The c_excpt.h header file defines the keywords, intrinsic functions, and structures the C language compiler uses to set up a structured exception handler or termination handler. Structured Exception Handling The syntax for a structured exception handler is as follows: try { try-body } except (exception-filter) { exception-handler } The try-body is the code, expressed as a compound statement, that the exception handler protects. The try body can be a block of statements or a set of nested blocks. If an exception occurs while the try body is executing, exception handling code evaluates the exception-filter to determine whether to transfer control to the try body's exception-handler, continue the search for a handler in some outer-level try body, or continue normal execution. A program can explicitly initiate an application-specific exception by calling exc_raise_exception or exc_raise_status_exception. These functions allow the calling procedure to specify information that describes the exception. A program can also install a special signal han- dler, exc_raise_signal_exception, that converts a signal to an exception, invoking the exception dispatcher to search for any frame-based exception handlers that have been established. In this case, the code reported to the handler has EXC_SIGNAL in its facility field and the signal value in its code field. See the Calling Standard for Alpha Systems and the exception_intro(3) and its associated reference pages for instructions on how to use exception management routines. The exception-filter is an expression associated with the exception handler that guards a given try body. It can be a simple expression or can invoke a function that evaluates the exception. An exception filter must evaluate to one of the following integral values: < 0 (EXCEP- TION_CONTINUE_EXECUTION) The exception dispatcher dismisses the exception and resumes the thread of execution that was originally disrupted by the exception. If the exception is noncontinuable, the dispatcher raises a STATUS_NONCONTINUABLE_EXCEPTION exception. 0 (EXCEPTION_CONTINUE_SEARCH) The exception dispatcher continues to search for a handler, first in any try...except blocks in which the current one might be nested, and then in the try..except blocks defined in the procedure frame preceding the current frame on the runtime stack. If a filter chooses not to handle an exception, it typically returns this value. > 0 (EXCEPTION_EXECUTE_HANDLER) The exception dispatcher transfers control to the exception handler, and execution continues in the frame on the runtime stack in which the handler is found. This process, known as handling the exception, unwinds all procedure frames below the current frame and causes any termi- nation handlers established within those frames to execute. Note that you can use a comma to make assignments within the filter expression. For instance: except((e=exception_code()) == EXC_VALUE(EXC_SIGNAL, SIGILL) ? 1 : (printf("unexpected signal exception code 0x%lx0, e),0)) { /* exception handler */ } Two intrinsic functions are allowed within the exception filter to access information about the exception being filtered: long exception_code(); Exception_info_ptr exception_info(); exception_code returns the exception code. The excpt.h include file defines the exception code formats supported by the operating system. It also provides symbolic constants for the facility component of Tru64 UNIX-format codes, definitions of system internal exception codes, and a macro, EXC_VALUE, that allows the definition of application-specific exception codes. See excpt(4) and the Calling Standard for Alpha Systems for additional discussion of exception codes. exception_info returns a pointer to an EXCEPTION_POINTERS structure. Using this pointer, you can access the machine state at the time of the exception. The exception information structure is defined as follows: typedef struct _EXCEPTION_POINTERS { system_exrec_type* ExceptionRecord; PCONTEXT ContextRecord; EXCEPTION_DISPOSITION Disposition; DISPATCHER_CONTEXT *DispatcherContext; } EXCEPTION_POINTERS, *PEXCEPTION_POINTERS, *Exception_info_ptr; An exception record, as defined in the excpt.h include file, describes an exception. In addition to an exception code, an exception record contains flags that identify the circumstances under which a handler is called (for instance, whether an unwind operation is in progress or whether the exception is continuable). excpt.h defines macros that allow a handler to test the value of these flags. A context record, also defined in excpt.h, provides information about the establisher of an exception handler (such as the PC where control left the establisher). This information allows the exception dispatcher to properly dispatch the exception. An exception disposition is a value returned by an exception handler to indicate to the exception dispatcher whether it should dismiss an exception, continue the search for an exception handler, or perform some special action. Both the context record and exception disposition are discussed in greater detail in excpt(4) and the Calling Standard for Alpha Systems. The calling standard also discusses the circumstances under which a handler can modify exception records and context records. The exception_code intrinsic function can be used within an exception filter and exception handler. The exception_info function can only be used within an exception filter. However, the filter can store the information returned by the function and make it subsequently available to the exception handler. If you need to refer to exception structures outside of the filter, you must copy them as well since their stor- age is valid only during the execution of the filter. When an exception occurs, the exception dispatcher virtually unwinds the runtime stack until it reaches a frame for which a handler has been established. The dispatcher initially searches for an exception handler in the stack frame that was current when the exception occurred. If the handler is not in this stack frame, the dispatcher virtually unwinds the stack (in its own context), leaving the current stack frame and any intervening stack frames intact until it reaches a frame that has established an exception handler. It then executes the exception filter associated with that handler. Note that, during this phase of exception dispatching, the dispatcher has only virtu- ally unwound the runtime stack; all call frames that may have existed on the stack at the time of the exception are still there. If it cannot find an exception handler, or if all handlers reraise the exception, the exception dispatcher invokes the system last-chance han- dler. By treating the exception filter as if it were a Pascal-style nested procedure, exception handling code evaluates the filter expression within the scope of the procedure that includes the try...except construct. This allows the filter expression to access the local vari- ables of that procedure, even though the exception may have occurred in a different procedure. Prior to executing an exception handler (for instance, if an exception filter returns EXCEPTION_EXECUTE_HANDLER), the exception dispatcher performs a real unwind of the runtime stack, executing any termination handlers established for try...finally blocks that terminated as a result of the transfer of control to the exception handler. Only then does the dispatcher calls the exception handler. The exception-handler is a compound statement that deals with the exception condition. It executes within the scope of the procedure that includes the try...except construct and can access its local variables. A handler can respond to an exception in several different ways, depending on the nature of the exception. For instance, it can log an error or correct the circumstances the led to the exception being raised. Either an exception filter or exception handler can take steps to modify or augment the exception information it has obtained and ask the C-language exception dispatcher to deliver the new information to exception code established in some outer try body or prior call frame. This activity is more straightforward from within the exception filter, which operates with the frames of the latest executing procedures -- and the exception context -- still intact on the runtime stack. The filter simply completes its processing by returning a 0 to the dis- patcher to request the dispatcher to continue its search for the next handler. For an exception handler to trigger a previously-estab- lished handler, it must raise another exception, from its own context, that the previously-established handler is equipped to handle. A procedure (or group of interrelated procedures) can contain any number of try...except constructs, and can nest these constructs. If an exception occurs within the try...except block, the system invokes the exception handler associated with that block. Termination Handling The Tru64 UNIX C language compiler allows you to ensure that whenever control is passed from a guarded body of code, a specified block of termination code is also executed. The termination code is executed regardless of how the flow of control leaves the guarded code. For example, a termination handler can guarantee that clean-up tasks are performed even if an exception or some other error occurs while the guarded body of code is executing. The syntax for a termination handler is as follows: try { try-body } finally { termination-handler } The try-body is the code, expressed as a compound statement, that the termination handler protects. The try body can be a block of state- ments or a set of nested blocks. It can include the following statement, which causes an immediate exit from the block and execution of its termination handler: leave; The termination-handler is a compound statement that executes when the flow of control leaves the guarded try body, regardless of whether the try body terminated normally or abnormally. The guarded body is considered to have terminated normally when the last statement in the block is executed (that is, when the body's closing "}" is reached). Use of the leave statement also causes a normal termination. The guarded body terminates abnormally when the flow of control leaves it by any other means: for example, due to an exception, or due to a control statement such as return, goto, break or continue. A termination handler can call the following intrinsic function to determine whether the guarded body terminated normally or abnormally. int abnormal_termination(); The abnormal_termination function returns 0 if the try body completed sequentially; otherwise, it returns 1. The termination handler itself may terminate sequentially or by a jump out of the handler. If it terminates sequentially (by reaching the closing "}"), subsequent control flow depends on how the try body terminated, as follows: If the try body terminated normally, execution continues with the statement following the complete try...finally block. If the try body terminated abnormally with an explicit jump out of the body, the jump is completed. However, if the jump exits the body of one or more containing try...finally statements, their termi- nation handlers are invoked before control is finally transferred to the target of the jump. If the try body terminated abnormally due to an unwind, a jump to an exception handler, or by an exc_longjmp, control is returned to the runtime, which will continue invoking termina- tion handlers as required before jumping to the target of the unwind. Like exception filters, termination handlers are treated as Pascal-style nested procedures, and are executed without the removal of frames from the runtime stack. A termination handler can thus access the local variables of the procedure in which it is declared. Note that there is a performance cost in the servicing of abnormal terminations, inasmuch as abnormal terminations (and exceptions) are considered to be outside the normal flow of control for most programs. Keep in mind that explicit jumps out of a try body are considered abnormal termination. Normal termination is the simple case and costs less at runtime. In some instances, you can avoid this cost by replacing a jump out of a try body with a leave statement (which transfers control to the end of the innermost try body) and testing a sta- tus variable after completion of the entire try...finally block. A termination handler itself may terminate nonsequentially (for instance, to abort an unwind) by means of a transfer of control (for instance, a goto, break, continue, return, exc_longjmp, or the occurrence of an exception). If this transfer of control exits another try...finally block, its termination handler will execute. NOTES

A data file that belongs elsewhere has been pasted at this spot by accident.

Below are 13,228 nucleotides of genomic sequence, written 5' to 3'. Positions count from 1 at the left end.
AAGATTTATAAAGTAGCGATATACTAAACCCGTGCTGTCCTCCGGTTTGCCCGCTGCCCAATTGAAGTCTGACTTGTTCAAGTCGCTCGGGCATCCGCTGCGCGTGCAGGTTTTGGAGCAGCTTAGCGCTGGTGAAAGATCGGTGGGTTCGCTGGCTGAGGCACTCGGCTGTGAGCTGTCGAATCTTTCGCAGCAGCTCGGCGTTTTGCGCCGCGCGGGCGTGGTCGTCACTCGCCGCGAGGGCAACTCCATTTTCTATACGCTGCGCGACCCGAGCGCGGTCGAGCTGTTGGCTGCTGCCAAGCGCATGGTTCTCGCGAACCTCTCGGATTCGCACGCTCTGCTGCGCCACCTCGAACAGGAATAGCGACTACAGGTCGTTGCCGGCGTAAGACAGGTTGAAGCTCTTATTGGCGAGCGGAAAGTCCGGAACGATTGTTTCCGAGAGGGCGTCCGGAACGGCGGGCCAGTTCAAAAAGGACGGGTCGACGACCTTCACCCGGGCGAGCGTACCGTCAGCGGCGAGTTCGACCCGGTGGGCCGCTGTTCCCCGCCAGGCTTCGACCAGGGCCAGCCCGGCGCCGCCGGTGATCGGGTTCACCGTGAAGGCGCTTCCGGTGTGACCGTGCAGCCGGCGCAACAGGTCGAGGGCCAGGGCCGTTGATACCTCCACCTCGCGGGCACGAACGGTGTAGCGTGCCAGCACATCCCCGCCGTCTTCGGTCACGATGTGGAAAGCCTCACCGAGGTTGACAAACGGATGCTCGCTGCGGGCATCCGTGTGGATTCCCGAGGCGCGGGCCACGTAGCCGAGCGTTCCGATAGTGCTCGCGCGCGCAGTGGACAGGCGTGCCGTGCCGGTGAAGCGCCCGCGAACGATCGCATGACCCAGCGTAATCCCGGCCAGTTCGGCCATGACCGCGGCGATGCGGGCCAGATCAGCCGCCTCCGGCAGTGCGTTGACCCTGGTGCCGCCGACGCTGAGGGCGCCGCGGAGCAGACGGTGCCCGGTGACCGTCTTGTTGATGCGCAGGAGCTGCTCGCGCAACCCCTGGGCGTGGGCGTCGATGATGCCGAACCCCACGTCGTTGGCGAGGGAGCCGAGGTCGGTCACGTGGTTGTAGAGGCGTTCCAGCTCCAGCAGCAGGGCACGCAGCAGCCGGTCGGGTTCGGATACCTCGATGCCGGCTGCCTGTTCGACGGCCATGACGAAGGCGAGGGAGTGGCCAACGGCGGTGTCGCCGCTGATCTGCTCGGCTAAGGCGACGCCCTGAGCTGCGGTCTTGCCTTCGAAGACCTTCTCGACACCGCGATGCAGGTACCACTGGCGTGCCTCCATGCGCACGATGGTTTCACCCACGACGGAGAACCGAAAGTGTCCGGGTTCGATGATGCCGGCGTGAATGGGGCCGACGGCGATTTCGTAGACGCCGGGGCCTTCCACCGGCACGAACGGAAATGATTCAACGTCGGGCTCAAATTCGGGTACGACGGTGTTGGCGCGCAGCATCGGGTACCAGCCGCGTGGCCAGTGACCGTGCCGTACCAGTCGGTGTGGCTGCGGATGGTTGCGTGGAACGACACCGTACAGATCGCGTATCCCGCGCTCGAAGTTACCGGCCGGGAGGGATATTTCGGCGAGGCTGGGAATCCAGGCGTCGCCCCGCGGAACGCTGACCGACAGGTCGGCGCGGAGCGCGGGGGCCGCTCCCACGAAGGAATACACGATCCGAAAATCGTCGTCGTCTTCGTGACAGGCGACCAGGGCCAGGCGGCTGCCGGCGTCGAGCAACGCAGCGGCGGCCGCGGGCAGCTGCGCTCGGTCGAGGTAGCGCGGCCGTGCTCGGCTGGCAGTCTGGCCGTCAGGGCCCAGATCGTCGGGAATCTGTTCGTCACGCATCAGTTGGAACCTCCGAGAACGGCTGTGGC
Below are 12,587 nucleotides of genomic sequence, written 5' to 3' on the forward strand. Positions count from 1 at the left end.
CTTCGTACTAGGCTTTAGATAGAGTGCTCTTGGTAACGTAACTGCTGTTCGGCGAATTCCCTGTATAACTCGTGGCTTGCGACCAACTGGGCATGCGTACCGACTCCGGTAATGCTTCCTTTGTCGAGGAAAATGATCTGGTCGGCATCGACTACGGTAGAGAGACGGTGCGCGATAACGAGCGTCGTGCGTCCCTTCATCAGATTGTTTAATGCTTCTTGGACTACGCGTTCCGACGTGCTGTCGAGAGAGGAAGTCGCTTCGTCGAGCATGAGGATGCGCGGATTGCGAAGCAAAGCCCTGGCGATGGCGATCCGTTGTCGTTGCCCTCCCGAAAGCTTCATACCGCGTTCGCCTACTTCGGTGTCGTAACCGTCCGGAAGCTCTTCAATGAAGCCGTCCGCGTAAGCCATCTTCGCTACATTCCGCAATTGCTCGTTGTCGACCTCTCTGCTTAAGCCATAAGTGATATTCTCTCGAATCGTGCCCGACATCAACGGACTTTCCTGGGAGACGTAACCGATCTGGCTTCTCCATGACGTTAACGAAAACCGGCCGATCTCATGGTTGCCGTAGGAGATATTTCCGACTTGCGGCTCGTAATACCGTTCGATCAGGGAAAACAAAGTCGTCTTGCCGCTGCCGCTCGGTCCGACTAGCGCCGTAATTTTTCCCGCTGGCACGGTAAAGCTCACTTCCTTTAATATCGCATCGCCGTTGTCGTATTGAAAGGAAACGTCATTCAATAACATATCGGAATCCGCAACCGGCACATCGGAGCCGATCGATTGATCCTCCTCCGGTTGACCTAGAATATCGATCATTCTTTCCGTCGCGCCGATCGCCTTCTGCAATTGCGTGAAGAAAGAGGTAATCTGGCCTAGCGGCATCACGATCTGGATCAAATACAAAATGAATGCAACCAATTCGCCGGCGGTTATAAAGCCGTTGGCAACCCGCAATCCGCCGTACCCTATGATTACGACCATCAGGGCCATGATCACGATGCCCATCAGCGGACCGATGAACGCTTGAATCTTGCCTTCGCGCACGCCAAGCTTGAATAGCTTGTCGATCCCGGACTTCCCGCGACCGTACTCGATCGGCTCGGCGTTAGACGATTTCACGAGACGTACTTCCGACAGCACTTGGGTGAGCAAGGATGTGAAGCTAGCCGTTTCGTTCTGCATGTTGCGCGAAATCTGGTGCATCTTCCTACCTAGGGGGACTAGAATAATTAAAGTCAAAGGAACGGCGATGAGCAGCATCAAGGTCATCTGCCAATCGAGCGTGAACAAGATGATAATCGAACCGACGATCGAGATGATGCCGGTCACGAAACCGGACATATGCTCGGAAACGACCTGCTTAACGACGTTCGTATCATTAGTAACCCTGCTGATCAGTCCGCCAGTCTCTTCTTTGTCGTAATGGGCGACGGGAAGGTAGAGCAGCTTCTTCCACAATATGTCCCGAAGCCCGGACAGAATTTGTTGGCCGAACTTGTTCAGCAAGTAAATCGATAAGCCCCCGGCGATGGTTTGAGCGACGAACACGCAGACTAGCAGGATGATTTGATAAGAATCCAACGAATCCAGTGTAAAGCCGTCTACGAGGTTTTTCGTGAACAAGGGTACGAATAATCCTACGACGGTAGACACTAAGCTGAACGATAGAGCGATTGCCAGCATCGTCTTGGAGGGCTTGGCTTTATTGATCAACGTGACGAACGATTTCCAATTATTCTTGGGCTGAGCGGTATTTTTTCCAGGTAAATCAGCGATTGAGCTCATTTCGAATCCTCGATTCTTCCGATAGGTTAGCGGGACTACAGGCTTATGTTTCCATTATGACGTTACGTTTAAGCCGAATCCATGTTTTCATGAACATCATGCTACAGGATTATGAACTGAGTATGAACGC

The try body, exception handler, and termination handler are compound statements and thus must each be enclosed in braces ({}). You must not jump into a try body, exception handler, or termination handler when control is outside the body or handler. You cannot define a procedure or function within a try...except or try...finally block, although the sole contents of the block might be a procedure or function. If an exception handler within a try...except block contains another try...except block, and the exception_code() function is invoked within the exception filter or exception handler for the latter block, it returns the most recent exception code. If the original handler later invokes the intrinsic, its effects are undefined. The compiler will disable a number of optimizations in order to ensure the integrity of try...except and try...finally blocks. FILES
Defines data structures supporting the exception handling system. excpt.h includes c_excpt.h. RELATED INFORMATION
Functions: exception_intro(3), exception_dispatcher(3), unwind(3), exc_resume(3), signal(2), sigaction(2). Files: excpt(4), signal(4). Calling Standard for Alpha Systems delim off c_excpt(4)